Saturday, October 1, 2011

The Week in Lahore

Upon being picked up at the border, we went off to Mom and Asif's place. Almost immediately, we were slowed down by what I like to call a traffic jam, our car being stopped by a herd of buffalo. They were all coming out of a canal that's brown and used not only for buffalo to bathe in, but also for people to bathe in, wash their clothes, and go for an afternoon swim. According to Asif, that water used to be clean and clear back in the day, but now it's dirty and muddy, and probably somewhat dangerous as far as containing a threat of water-borne diseases. Needless to say, we didn't join the buffalo and kids in the canal and go for a swim with them.

I didn't really do a whole lot in Pakistan for the same reasons that I didn't do a whole lot while visiting family in India. With having such little time there, I didn't necessarily want to spend time going sightseeing all over the place, especially as Mom wasn't able to leave work for the whole week, just for a few hours on some days. It was enough just to spend time hanging out at home and catching up, doing a bit of shopping, things like that. We did go to Shalimar Gardens, though, and that was nice, but we were followed by a strange man who thankfully left us once he realised we were leaving. The one downside of this garden is, like other tourist attractions in the country, that it's not well maintained and that the government seems not to care about maintaining it. Originally, Shalimar Gardens had 7 tiers, each of which contained an orchard of a different fruit. There were clear baths and pools into which fountains flowed. Now, people have encroached upon the garden and usurped the land, so there are only 3 tiers left to see, and the water there is quite dirty and brown, though kids still play in it. It's just sad--and I know I mentioned this in my posts on Pakistan from last year--that the government seems not to care about these things. As Asif says, the government would rather spend money on the military rather than on things like education, infrastructure, or tourism.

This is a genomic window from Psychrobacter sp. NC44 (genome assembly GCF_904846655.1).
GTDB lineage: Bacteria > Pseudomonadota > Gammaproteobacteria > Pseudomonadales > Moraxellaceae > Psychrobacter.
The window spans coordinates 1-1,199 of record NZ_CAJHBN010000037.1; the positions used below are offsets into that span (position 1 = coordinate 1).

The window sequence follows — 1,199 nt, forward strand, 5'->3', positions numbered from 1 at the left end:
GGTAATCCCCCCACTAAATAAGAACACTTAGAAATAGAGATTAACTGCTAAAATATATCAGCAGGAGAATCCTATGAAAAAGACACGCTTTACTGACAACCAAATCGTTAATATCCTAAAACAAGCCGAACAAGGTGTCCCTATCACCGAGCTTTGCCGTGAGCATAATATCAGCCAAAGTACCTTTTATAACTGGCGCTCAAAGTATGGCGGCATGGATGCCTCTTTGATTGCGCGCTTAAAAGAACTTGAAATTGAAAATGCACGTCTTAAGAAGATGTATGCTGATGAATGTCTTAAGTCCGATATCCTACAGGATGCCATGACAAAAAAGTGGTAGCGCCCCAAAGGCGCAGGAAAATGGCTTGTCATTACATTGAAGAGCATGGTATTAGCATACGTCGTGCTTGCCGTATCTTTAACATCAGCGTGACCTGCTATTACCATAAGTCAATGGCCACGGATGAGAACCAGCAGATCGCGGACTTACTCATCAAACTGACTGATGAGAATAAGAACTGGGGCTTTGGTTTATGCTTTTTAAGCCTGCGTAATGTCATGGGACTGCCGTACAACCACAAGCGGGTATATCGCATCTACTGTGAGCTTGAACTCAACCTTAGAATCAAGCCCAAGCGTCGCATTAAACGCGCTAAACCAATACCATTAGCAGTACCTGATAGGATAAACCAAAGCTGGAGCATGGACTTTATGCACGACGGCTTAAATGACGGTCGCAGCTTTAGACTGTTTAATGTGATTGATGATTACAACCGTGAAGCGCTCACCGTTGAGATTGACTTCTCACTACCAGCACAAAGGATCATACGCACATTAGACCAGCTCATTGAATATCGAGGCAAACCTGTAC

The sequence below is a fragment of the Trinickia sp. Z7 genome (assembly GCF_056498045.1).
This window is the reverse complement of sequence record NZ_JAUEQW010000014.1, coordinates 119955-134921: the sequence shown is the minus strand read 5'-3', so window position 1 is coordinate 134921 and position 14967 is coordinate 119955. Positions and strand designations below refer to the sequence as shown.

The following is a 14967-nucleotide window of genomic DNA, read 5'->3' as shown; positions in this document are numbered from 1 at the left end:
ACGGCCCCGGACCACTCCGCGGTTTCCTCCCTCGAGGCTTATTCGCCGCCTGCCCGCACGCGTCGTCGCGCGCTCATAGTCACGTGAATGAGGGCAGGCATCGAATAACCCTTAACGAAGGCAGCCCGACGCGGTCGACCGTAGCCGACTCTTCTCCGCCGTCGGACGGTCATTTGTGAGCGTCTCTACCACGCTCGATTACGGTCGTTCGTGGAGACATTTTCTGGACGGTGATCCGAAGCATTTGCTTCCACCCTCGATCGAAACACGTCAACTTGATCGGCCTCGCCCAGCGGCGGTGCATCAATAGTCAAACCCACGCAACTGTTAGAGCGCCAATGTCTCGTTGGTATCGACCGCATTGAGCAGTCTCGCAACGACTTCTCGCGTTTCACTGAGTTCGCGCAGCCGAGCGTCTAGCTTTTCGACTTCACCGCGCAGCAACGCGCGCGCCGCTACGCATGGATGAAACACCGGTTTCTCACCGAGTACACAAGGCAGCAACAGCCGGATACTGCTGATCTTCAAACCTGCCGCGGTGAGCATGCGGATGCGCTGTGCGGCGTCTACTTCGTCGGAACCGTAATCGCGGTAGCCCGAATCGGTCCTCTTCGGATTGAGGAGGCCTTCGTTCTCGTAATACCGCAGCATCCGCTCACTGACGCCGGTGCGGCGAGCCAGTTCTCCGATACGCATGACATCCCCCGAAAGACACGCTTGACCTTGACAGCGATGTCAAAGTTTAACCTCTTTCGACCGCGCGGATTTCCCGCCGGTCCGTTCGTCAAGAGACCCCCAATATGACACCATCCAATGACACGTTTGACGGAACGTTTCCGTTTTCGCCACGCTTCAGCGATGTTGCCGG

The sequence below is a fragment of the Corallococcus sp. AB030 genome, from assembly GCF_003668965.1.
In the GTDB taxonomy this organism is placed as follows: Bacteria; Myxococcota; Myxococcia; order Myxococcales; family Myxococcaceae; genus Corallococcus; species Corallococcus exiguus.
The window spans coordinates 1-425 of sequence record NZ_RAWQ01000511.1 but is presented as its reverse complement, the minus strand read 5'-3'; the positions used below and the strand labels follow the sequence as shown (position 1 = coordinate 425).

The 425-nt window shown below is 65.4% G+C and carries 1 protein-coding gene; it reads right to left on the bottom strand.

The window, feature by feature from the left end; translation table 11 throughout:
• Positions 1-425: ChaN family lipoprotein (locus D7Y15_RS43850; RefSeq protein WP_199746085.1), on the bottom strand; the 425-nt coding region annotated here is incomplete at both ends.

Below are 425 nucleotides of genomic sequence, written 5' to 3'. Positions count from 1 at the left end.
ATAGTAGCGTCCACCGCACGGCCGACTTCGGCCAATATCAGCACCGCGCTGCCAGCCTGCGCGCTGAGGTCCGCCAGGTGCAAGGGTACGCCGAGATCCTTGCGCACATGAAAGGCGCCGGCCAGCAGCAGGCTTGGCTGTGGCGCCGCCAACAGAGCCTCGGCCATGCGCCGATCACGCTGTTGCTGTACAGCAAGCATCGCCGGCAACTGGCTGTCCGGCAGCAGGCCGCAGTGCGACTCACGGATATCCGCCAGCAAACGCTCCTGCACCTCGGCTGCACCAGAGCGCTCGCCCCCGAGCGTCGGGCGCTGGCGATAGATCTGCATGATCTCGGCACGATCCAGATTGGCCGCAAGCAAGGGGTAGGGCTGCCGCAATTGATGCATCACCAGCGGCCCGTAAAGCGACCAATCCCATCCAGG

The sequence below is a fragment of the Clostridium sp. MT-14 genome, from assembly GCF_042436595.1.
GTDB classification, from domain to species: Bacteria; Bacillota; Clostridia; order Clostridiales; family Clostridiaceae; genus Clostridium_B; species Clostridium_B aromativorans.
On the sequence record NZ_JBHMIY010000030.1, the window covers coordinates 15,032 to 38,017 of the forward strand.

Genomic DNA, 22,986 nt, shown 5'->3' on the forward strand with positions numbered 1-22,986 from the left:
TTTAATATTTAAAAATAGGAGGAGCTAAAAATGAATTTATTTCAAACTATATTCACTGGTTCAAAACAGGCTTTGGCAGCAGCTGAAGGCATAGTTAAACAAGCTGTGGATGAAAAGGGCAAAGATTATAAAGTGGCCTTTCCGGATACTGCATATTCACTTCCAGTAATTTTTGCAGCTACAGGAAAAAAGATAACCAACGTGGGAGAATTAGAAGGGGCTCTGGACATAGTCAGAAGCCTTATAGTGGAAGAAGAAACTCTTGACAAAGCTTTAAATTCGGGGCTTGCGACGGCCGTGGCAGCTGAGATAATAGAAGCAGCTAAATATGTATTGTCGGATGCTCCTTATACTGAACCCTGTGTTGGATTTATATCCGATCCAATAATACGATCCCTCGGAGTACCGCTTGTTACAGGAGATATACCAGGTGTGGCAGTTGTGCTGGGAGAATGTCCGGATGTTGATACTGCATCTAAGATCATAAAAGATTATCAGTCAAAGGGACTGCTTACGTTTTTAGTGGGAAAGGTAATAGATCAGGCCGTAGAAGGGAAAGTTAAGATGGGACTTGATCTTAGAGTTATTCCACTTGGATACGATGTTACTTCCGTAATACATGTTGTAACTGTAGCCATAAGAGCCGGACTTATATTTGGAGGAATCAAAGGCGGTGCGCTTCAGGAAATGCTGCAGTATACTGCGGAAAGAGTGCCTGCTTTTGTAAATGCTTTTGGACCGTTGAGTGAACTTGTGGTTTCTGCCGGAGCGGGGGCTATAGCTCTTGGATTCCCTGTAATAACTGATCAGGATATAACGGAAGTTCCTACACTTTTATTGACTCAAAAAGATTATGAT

I mean, when you think about it, India and Pakistan started out the same. They were all one country before 1949, and Pakistan was even given the larger portion of the state of Punjab, some of the most lush and fertile agricultural land in the region, and yet due to different policy decisions that were made, one country has prospered while the other has deteriorated. I don't say this to put Pakistan down at all because I really enjoy visiting there. In addition, when people ask me if it's safe or if there's the threat of violence, I tell them that it even exists in India (hotels getting bombed and what not) and that you just have to be careful not to hang around the places that are likely to get bombed. But the other component is that I've learned over time and throughout my travels is that at the end of the day, the majority of people just want to survive. They're more concerned about putting food on their tables and feeding their families than about their religious differences or political beliefs. Their poverty doesn't give them the luxury to waste time thinking of ways to destroy other things and people. They want to know love, they want to be happy, and they want to have their basic needs met. While I was there, Pakistan was hit by a second flood, more disastrous than the one they experienced in 2010. Sindh province was hit the hardest. I can guarantee at that point that no one cared about bin-Laden's death, the military (unless they were helping evacuate and shelter people), or anything else but getting help. How much international help came in? Who donated to help these people who lost everything, their homes, their crops, their livestock? It just goes to show that the stupidity of a few, whether they be terrorists, dictatorial regimes, or whatever, spoil it for the rest of everyone. It's why I'm against embargoes as a "punishment" against countries that the West disagrees with. The regimes in those countries don't care that these embargoes have dire consequences only to the masses. Because they're in power and have all the resources available to them, they aren't affected by these embargoes at all while the rest of the people suffer. Well, I guess I digress.